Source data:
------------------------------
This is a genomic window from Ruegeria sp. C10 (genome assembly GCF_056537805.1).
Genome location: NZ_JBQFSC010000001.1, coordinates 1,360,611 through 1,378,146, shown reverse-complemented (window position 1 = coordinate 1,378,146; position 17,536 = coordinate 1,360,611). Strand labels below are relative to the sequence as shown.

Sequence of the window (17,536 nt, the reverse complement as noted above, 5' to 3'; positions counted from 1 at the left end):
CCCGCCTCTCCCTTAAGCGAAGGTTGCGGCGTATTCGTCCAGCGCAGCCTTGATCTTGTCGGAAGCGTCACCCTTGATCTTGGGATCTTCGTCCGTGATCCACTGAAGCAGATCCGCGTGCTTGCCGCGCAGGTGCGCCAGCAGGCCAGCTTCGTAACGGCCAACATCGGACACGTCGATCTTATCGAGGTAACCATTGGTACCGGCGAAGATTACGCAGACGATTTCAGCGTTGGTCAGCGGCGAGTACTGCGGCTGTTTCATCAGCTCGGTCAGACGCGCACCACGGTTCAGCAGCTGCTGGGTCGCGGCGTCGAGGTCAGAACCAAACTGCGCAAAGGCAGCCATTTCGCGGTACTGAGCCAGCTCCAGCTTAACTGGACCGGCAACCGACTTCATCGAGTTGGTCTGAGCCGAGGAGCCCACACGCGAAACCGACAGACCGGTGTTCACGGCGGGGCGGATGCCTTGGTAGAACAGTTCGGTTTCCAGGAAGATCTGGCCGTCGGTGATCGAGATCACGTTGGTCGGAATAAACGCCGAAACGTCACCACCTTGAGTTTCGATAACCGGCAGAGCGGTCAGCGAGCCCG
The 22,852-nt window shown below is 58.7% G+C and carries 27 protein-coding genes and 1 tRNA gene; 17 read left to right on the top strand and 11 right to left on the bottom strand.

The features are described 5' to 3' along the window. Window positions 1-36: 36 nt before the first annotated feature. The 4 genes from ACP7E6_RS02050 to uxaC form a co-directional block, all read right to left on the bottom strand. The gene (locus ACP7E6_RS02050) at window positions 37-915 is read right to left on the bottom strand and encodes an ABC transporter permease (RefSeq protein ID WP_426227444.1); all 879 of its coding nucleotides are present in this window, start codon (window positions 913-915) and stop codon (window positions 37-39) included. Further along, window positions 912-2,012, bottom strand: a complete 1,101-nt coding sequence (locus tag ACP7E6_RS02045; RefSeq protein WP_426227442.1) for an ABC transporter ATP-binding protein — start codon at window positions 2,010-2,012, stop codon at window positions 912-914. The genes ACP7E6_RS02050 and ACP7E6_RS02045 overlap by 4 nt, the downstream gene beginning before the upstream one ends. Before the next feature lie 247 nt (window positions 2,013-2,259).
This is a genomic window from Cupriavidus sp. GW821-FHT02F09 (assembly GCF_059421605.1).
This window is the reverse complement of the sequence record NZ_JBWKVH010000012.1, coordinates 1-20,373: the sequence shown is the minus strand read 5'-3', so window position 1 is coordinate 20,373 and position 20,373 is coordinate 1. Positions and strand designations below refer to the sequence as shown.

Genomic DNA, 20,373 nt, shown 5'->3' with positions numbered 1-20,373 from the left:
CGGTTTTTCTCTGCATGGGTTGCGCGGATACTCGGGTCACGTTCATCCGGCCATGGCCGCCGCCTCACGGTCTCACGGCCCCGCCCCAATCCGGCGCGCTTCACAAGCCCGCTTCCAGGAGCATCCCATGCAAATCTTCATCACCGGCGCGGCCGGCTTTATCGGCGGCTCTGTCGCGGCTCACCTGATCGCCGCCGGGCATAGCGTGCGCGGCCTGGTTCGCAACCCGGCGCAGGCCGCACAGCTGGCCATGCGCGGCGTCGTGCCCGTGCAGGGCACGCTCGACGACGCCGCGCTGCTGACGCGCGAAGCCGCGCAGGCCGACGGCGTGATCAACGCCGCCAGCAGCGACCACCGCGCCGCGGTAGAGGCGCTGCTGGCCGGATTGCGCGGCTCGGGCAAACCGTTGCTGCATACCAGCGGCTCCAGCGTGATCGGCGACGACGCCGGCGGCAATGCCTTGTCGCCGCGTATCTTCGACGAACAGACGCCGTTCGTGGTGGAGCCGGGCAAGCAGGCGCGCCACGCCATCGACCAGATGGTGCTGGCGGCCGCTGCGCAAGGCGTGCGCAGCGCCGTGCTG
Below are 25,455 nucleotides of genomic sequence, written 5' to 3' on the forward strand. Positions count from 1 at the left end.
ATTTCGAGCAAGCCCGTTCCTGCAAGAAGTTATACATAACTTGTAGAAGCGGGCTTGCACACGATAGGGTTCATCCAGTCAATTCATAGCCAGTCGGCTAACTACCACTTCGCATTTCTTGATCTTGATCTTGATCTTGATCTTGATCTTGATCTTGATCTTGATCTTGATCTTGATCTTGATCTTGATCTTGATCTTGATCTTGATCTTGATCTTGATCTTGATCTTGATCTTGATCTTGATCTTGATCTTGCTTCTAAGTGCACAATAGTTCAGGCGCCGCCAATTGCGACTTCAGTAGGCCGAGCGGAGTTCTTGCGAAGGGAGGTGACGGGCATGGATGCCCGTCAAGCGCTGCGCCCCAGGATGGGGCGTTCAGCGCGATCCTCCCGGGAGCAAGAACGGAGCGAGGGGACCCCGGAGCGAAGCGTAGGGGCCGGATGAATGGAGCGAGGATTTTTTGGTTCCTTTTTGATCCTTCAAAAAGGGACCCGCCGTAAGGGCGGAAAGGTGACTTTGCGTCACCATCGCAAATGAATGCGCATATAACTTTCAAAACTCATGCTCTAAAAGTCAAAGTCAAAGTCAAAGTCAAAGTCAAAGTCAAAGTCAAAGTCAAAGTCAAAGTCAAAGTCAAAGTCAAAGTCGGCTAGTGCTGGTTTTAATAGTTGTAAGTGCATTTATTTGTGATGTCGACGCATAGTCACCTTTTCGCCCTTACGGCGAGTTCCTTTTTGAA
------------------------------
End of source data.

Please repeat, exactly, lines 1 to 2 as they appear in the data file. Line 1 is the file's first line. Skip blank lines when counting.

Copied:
This is a genomic window from Ruegeria sp. C10 (genome assembly GCF_056537805.1).
Genome location: NZ_JBQFSC010000001.1, coordinates 1,360,611 through 1,378,146, shown reverse-complemented (window position 1 = coordinate 1,378,146; position 17,536 = coordinate 1,360,611). Strand labels below are relative to the sequence as shown.